The White House said Tuesday that U.S. missile defense plan in Europe would not block the United States and Russia from reaching a new treaty to reduce their nuclear weapon stockpiles.
"The notion that this is in some way an impediment to what is going on with START is not true," White House spokesman Robert Gibbs told reporters, adding that Russian President Dmitry Medvedev had not raised the issue as an obstacle in his recent phone conversation with President Barack Obama.
Early on Tuesday, General Nikolai Makarov, Chief of the Russian Armed Forces General Staff, said U.S. missile defense plan in Europe poses threat to Russia's national defense and has a very negative effect on the talks for a new treaty to replace the Strategic Arms Reduction Treaty (START) that expired on December 5.
On September 17, 2009, President Obama announced the abandoning of the Bush-era controversial missile defense shield program in Eastern Europe, which was viewed as by the Kremlin as a severe threat to Russia's national interests, but unveiled a "phased, adaptive approach" for missile defense in the continent.
The Pentagon claims that the new defense plan, expected to be carried out from 2011 to 2020, would sustain U.S. homeland defense against long-range ballistic missile threats, speed protection of U.S. deployed forces, civilian personnel, and their accompanying families against the near-term missile threat from Iran.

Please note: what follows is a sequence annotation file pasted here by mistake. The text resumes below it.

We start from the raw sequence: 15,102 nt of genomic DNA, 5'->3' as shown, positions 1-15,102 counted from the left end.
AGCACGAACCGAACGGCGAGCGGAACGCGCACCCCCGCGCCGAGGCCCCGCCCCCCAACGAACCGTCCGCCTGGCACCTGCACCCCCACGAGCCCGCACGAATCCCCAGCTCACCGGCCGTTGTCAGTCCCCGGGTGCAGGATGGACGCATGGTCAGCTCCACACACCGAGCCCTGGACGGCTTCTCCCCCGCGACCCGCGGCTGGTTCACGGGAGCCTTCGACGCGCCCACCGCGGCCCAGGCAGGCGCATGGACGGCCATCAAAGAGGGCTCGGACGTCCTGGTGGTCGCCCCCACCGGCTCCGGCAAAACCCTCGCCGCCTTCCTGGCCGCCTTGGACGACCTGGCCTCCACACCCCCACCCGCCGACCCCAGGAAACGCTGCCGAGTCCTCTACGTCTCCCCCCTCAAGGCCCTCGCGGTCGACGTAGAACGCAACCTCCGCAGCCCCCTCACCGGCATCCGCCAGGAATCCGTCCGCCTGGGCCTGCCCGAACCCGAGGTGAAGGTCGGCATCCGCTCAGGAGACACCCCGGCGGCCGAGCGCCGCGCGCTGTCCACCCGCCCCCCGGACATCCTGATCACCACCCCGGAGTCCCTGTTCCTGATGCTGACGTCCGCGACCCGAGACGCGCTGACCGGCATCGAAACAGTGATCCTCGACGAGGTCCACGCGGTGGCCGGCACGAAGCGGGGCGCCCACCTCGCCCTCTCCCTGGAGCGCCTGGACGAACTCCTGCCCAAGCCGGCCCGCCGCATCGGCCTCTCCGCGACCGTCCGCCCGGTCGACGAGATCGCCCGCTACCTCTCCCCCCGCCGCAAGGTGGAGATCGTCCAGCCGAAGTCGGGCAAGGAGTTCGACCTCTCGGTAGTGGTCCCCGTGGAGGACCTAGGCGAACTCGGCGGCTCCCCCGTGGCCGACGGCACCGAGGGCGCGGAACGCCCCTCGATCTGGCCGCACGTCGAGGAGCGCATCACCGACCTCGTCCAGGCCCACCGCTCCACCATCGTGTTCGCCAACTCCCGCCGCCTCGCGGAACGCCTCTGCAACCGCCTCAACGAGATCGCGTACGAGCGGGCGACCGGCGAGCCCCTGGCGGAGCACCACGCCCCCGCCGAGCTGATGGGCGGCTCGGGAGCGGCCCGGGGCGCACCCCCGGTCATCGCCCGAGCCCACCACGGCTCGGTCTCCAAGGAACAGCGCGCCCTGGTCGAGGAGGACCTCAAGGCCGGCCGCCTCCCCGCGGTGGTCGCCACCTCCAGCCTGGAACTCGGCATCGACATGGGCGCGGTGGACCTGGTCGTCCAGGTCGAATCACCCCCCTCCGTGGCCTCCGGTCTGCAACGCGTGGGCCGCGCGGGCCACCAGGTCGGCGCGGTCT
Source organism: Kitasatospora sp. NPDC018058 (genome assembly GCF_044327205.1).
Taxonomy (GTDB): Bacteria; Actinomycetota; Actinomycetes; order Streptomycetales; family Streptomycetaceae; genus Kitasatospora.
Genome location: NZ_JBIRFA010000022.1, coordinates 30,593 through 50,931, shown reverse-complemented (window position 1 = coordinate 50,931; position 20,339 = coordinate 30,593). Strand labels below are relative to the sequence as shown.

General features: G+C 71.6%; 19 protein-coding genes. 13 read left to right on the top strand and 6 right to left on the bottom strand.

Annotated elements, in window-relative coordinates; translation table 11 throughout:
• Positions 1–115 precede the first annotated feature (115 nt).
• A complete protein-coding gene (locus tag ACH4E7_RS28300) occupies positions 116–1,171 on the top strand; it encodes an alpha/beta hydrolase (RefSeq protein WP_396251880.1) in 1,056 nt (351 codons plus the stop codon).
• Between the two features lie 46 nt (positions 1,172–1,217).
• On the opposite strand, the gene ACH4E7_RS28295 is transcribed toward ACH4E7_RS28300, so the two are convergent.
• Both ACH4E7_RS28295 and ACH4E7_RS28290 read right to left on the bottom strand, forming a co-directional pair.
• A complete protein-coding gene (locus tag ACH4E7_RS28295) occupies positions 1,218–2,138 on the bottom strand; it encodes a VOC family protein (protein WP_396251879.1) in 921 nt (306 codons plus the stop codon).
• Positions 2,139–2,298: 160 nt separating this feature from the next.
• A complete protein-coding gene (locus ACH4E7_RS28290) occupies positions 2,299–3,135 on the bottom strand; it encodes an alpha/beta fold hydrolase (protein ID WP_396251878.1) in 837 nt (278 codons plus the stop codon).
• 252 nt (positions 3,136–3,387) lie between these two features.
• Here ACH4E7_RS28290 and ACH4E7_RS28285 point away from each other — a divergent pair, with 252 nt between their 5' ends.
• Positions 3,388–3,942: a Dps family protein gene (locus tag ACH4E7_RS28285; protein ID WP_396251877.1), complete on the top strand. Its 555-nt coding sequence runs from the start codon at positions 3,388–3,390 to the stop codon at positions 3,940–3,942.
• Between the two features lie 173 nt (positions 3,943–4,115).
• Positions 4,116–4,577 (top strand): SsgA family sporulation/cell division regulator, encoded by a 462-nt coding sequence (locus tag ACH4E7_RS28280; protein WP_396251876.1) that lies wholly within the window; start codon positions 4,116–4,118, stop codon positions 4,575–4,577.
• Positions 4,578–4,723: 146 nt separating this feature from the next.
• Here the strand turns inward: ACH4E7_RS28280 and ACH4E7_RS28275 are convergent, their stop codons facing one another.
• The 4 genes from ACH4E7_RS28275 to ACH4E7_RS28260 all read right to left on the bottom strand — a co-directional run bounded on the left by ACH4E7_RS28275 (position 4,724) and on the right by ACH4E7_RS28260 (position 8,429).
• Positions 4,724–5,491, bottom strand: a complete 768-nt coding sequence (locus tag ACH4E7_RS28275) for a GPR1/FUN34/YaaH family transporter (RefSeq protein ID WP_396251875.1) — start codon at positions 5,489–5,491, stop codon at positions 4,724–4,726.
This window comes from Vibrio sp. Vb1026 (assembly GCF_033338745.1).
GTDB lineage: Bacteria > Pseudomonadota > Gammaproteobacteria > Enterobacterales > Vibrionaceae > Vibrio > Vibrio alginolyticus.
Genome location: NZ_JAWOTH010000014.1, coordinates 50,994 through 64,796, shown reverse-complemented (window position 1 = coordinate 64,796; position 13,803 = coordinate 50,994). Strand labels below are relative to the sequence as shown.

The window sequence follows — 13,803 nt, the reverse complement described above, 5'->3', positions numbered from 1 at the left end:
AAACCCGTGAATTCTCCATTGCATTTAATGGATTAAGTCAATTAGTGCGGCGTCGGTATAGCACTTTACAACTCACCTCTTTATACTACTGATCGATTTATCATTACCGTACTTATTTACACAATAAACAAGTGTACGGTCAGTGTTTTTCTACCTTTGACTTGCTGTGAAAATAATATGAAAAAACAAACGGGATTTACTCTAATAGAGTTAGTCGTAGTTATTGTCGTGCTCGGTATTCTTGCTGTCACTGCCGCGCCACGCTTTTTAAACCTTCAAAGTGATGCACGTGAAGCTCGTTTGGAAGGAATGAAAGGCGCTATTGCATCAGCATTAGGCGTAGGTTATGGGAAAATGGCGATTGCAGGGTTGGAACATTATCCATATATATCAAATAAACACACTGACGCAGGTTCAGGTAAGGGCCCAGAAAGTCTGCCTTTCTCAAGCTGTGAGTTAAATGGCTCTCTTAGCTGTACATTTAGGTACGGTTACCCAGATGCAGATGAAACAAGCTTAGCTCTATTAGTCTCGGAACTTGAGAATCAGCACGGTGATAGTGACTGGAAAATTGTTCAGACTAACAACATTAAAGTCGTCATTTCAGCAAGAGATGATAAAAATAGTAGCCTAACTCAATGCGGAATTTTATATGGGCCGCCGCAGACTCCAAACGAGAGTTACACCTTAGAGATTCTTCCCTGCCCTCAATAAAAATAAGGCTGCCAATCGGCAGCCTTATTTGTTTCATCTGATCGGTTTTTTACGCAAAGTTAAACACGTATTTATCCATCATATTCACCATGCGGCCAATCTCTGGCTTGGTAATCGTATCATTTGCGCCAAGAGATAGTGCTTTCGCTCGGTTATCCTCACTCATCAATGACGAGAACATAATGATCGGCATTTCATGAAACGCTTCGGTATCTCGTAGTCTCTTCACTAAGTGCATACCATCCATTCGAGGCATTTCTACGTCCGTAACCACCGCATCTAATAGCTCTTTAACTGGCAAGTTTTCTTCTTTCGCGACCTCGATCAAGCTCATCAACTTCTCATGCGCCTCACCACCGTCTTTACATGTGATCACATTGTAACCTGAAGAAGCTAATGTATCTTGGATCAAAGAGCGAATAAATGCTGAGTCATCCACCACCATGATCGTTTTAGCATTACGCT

"Our change in architecture for a missile plan that protected Europe and protected this homeland in a better way was announced last September, yet we have had substantive negotiations going on for many months," said Gibbs.
According to the spokesman, negotiators from the two sides are still trying to hammer out the treaty, under which the nuclear warheads each side holds will be reduced to 1,500 to 1,675, while the launchers will be limited to 500 to 1,000.
President Obama and President Medvedev both consider the arms control process as a vital step to boost mutual trust between the two countries, and have vowed to work together to ensure that a new treaty on strategic arms control entering into force at the earliest possible date.
"There's a series of things that whenever you get down to this point in a treaty, you're taking conceptual agreements and putting them into words. And there are going to be some fights over different words, and that's what they're working through," said Gibbs.
"But I can assure you, it's not our different approach to missiles," the spokesman added.